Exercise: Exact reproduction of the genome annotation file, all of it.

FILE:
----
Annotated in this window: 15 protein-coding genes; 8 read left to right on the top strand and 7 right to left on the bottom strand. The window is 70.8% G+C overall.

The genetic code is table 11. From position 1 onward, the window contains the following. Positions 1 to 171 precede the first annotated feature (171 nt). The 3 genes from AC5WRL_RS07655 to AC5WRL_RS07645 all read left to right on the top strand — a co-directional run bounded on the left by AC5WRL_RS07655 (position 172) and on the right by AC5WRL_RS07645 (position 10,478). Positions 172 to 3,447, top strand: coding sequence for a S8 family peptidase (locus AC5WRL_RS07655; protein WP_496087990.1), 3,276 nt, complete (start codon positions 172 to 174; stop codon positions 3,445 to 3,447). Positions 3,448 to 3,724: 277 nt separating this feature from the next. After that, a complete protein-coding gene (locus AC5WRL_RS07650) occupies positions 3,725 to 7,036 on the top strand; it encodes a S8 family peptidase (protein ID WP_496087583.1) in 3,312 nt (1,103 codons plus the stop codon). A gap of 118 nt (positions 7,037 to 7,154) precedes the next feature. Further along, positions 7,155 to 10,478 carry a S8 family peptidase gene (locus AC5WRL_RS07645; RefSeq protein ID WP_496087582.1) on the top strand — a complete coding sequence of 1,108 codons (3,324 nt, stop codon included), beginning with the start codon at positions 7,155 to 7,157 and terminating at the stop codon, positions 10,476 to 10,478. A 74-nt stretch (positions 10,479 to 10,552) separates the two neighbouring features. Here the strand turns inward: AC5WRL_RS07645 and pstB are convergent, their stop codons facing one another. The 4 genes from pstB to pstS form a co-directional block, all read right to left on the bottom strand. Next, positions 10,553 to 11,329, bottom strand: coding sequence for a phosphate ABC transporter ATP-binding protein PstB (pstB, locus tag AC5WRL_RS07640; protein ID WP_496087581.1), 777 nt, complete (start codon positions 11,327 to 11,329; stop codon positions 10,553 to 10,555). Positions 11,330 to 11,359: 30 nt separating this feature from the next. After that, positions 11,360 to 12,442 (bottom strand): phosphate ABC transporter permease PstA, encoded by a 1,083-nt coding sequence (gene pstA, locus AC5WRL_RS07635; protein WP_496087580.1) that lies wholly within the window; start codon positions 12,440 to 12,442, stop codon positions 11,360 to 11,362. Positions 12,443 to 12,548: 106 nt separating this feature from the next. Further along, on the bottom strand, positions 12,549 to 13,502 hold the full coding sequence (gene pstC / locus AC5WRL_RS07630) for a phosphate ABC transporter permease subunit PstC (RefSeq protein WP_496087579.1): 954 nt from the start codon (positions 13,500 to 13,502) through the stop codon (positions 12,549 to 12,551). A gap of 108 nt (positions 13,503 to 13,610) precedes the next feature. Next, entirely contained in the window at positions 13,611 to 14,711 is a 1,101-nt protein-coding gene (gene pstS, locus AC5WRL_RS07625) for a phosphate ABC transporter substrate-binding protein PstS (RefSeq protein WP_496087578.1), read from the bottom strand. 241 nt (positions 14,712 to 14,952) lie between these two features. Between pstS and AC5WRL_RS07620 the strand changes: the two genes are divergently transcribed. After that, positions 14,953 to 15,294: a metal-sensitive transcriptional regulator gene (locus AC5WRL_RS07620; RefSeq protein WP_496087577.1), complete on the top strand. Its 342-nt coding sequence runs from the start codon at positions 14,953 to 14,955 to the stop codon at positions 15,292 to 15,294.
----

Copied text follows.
Annotated in this window: 15 protein-coding genes; 8 read left to right on the top strand and 7 right to left on the bottom strand. The window is 70.8% G+C overall.

The genetic code is table 11. From position 1 onward, the window contains the following. Positions 1 to 171 precede the first annotated feature (171 nt). The 3 genes from AC5WRL_RS07655 to AC5WRL_RS07645 all read left to right on the top strand — a co-directional run bounded on the left by AC5WRL_RS07655 (position 172) and on the right by AC5WRL_RS07645 (position 10,478). Positions 172 to 3,447, top strand: coding sequence for a S8 family peptidase (locus AC5WRL_RS07655; protein WP_496087990.1), 3,276 nt, complete (start codon positions 172 to 174; stop codon positions 3,445 to 3,447). Positions 3,448 to 3,724: 277 nt separating this feature from the next. After that, a complete protein-coding gene (locus AC5WRL_RS07650) occupies positions 3,725 to 7,036 on the top strand; it encodes a S8 family peptidase (protein ID WP_496087583.1) in 3,312 nt (1,103 codons plus the stop codon). A gap of 118 nt (positions 7,037 to 7,154) precedes the next feature. Further along, positions 7,155 to 10,478 carry a S8 family peptidase gene (locus AC5WRL_RS07645; RefSeq protein ID WP_496087582.1) on the top strand — a complete coding sequence of 1,108 codons (3,324 nt, stop codon included), beginning with the start codon at positions 7,155 to 7,157 and terminating at the stop codon, positions 10,476 to 10,478. A 74-nt stretch (positions 10,479 to 10,552) separates the two neighbouring features. Here the strand turns inward: AC5WRL_RS07645 and pstB are convergent, their stop codons facing one another. The 4 genes from pstB to pstS form a co-directional block, all read right to left on the bottom strand. Next, positions 10,553 to 11,329, bottom strand: coding sequence for a phosphate ABC transporter ATP-binding protein PstB (pstB, locus tag AC5WRL_RS07640; protein ID WP_496087581.1), 777 nt, complete (start codon positions 11,327 to 11,329; stop codon positions 10,553 to 10,555). Positions 11,330 to 11,359: 30 nt separating this feature from the next. After that, positions 11,360 to 12,442 (bottom strand): phosphate ABC transporter permease PstA, encoded by a 1,083-nt coding sequence (gene pstA, locus AC5WRL_RS07635; protein WP_496087580.1) that lies wholly within the window; start codon positions 12,440 to 12,442, stop codon positions 11,360 to 11,362. Positions 12,443 to 12,548: 106 nt separating this feature from the next. Further along, on the bottom strand, positions 12,549 to 13,502 hold the full coding sequence (gene pstC / locus AC5WRL_RS07630) for a phosphate ABC transporter permease subunit PstC (RefSeq protein WP_496087579.1): 954 nt from the start codon (positions 13,500 to 13,502) through the stop codon (positions 12,549 to 12,551). A gap of 108 nt (positions 13,503 to 13,610) precedes the next feature. Next, entirely contained in the window at positions 13,611 to 14,711 is a 1,101-nt protein-coding gene (gene pstS, locus AC5WRL_RS07625) for a phosphate ABC transporter substrate-binding protein PstS (RefSeq protein WP_496087578.1), read from the bottom strand. 241 nt (positions 14,712 to 14,952) lie between these two features. Between pstS and AC5WRL_RS07620 the strand changes: the two genes are divergently transcribed. After that, positions 14,953 to 15,294: a metal-sensitive transcriptional regulator gene (locus AC5WRL_RS07620; RefSeq protein WP_496087577.1), complete on the top strand. Its 342-nt coding sequence runs from the start codon at positions 14,953 to 14,955 to the stop codon at positions 15,292 to 15,294.